Biomechanical Tattoo Style
These tattoos are often done freehanded and are meant to adapt to the individual’s body and muscle movement. And, as the name lends, it is also meant to mimic machinery hidden under the skin.
Sketch Tattoo Style
Sketch tattoos are meant to mimic hand-drawn images. This can be done with resemblances to brush or pen marks, incomplete strokes, overlapping lines, or ‘incomplete’ elements. In addition, the shading is often bold and rough as well, with a heavy emphasis on negative space.
Fine Line or Aesthetic Tattoo Style
The Fine Line or Aesthetic tattoo style is characterized most often by thin lines with no shading or gradation of colors. These tattoos emphasize the image, the lines, and not the colors, textures, or shading. They are also often delicate due to their thin lines, though this doesn’t mean they have to be small.
Geometric Tattoo Style
Geometric tattoos are very popular yet have the ability to be timeless, as they are mainly shapes and lines, which – let’s be honest – will always be in style. Using geometric designs on bodies that are decidedly not geometric is a stunning contrast. A combination of geometric and organic/floral is often used to soften the otherwise ‘hard’ shapes.
Realistic Trash Polka Tattoo Style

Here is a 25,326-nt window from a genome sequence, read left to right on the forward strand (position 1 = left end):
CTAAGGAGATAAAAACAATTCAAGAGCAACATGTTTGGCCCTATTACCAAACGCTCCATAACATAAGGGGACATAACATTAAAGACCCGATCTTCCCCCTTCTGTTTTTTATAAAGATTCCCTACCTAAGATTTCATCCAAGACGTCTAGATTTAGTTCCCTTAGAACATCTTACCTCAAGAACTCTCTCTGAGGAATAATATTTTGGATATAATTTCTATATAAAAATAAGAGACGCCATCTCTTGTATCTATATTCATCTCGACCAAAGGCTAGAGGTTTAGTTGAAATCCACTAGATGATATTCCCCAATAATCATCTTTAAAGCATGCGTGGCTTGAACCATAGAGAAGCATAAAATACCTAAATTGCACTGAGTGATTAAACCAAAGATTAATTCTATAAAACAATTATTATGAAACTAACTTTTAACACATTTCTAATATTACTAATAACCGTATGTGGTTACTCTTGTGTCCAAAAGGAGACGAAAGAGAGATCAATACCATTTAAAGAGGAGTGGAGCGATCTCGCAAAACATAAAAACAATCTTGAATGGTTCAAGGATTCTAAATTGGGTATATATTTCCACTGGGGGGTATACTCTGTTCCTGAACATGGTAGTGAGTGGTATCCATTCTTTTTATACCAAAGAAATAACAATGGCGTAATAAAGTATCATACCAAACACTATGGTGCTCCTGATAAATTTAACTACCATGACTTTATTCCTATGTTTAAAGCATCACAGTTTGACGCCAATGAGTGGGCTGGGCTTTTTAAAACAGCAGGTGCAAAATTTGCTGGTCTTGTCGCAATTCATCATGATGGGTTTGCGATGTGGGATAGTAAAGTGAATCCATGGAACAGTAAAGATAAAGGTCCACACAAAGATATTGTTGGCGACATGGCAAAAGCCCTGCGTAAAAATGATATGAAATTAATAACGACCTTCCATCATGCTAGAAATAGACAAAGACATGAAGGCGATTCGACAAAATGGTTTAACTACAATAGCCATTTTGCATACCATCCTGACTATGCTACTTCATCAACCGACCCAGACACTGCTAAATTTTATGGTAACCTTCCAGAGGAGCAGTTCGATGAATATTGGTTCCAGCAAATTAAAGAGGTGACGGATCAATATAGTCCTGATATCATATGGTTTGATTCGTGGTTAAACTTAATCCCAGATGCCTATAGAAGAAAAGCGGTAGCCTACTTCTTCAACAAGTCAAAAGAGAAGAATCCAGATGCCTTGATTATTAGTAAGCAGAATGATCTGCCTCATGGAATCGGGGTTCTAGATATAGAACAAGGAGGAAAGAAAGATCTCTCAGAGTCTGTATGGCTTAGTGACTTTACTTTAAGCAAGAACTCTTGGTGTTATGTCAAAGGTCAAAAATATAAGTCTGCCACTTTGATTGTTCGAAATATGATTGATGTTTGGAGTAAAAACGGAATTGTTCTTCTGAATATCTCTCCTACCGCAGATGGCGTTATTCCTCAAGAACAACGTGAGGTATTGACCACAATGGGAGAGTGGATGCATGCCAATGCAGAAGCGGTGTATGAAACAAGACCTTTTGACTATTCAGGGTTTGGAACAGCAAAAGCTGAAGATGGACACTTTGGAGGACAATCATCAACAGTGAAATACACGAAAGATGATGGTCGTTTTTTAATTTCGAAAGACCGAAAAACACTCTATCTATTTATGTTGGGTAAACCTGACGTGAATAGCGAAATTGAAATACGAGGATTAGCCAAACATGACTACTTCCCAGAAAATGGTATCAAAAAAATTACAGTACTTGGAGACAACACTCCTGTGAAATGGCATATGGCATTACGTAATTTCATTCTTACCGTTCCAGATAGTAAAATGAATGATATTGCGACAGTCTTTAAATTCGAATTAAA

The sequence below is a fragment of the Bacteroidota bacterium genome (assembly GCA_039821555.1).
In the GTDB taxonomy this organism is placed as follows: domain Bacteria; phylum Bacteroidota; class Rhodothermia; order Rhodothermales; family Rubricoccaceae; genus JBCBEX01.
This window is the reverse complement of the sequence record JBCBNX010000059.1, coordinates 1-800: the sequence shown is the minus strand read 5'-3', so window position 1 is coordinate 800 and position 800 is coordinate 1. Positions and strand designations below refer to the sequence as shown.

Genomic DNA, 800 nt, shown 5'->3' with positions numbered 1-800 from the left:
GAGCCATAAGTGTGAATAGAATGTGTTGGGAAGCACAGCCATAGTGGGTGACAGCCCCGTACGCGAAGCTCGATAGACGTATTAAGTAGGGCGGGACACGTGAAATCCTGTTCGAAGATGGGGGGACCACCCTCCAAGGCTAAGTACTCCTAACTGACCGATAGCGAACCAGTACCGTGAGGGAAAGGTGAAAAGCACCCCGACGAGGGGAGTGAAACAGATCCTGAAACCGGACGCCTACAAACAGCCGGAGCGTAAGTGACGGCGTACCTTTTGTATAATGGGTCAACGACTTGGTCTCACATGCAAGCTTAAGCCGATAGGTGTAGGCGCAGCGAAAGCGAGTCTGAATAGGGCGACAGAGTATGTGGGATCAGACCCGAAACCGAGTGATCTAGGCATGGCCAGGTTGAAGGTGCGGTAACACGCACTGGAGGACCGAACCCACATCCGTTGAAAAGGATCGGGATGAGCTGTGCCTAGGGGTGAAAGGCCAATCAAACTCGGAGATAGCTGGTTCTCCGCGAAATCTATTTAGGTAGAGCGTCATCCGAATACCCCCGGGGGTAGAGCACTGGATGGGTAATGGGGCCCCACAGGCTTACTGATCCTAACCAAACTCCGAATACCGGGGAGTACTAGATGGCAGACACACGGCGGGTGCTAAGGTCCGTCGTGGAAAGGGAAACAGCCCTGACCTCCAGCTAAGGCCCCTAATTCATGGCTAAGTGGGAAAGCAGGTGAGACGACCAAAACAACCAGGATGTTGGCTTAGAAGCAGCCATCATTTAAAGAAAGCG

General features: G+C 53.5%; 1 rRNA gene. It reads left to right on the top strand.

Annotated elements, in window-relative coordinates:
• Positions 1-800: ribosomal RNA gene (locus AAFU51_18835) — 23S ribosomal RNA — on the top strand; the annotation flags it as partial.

Realistic Trash Polka is instantly recognizable for its collage-like feel, as it can include almost anything, all jumbled together in a unique and pleasantly ‘chaotic’ blend. Trash Polka tattoo style can mix blackwork, realism, and a little splash of everything else as well and usually only has black and red.
Surrealism Tattoo Style
Surrealism tattoos are just like the general art genre of surrealism. This gives artists more material and options to work with, and the more creativity given, the more amazing the artwork. This tattoo style is about fantasy and is the opposite of realism.
Watercolor Tattoo Style
Watercolor tattoos are bright, vivid, and look like a watercolor painting with color changes and gradients in a rainbow of hues. This style is softer and more watered at the edges, looking much more like paint than traditional ink.
Tribal Tattoo Style
Many cultures hold as the originators of tribal style tattooing, including the Aztec and Borneo cultures, Samoa, Hawaii, India, Polynesia, and the Maori people of New Zealand. This tattoo style is mainly characterized by solid black dots and lines, traditionally meant for ritualistic or sacred places, as well as storytelling and memories.
Illustrative Tattoo Style
Illustrative tattoos come from both traditionalism and realism. They typically use black outlines, the same as traditional tattoos, and can have color or be only black. What differentiates these tattoos from traditional ones is that it aims to look drawn or animated instead of photo-realistic. This is one of the instances where two styles can blend to make a new one.
Chicano Tattoo Style
The Chicano tattoo style often shows women, skulls, flowers, and religious figures, often in black and grayscale. This style has heavy symbolism and meaning, connections to the Chicano culture, as well as religious and group dynamic connotations.
We Know Our Tattoos
Lamar Street Tattoo Club has diverse and talented tattoo artists, which means we are practiced in many styles. Ask us about yours! Whether you already know exactly what you want or you are looking to collaborate, send us a submission form and we’ll get back to you with a consultation, appointment time, and tattoo artist recommendation.
Walk-ins Always Welcome, Appointments Preferred.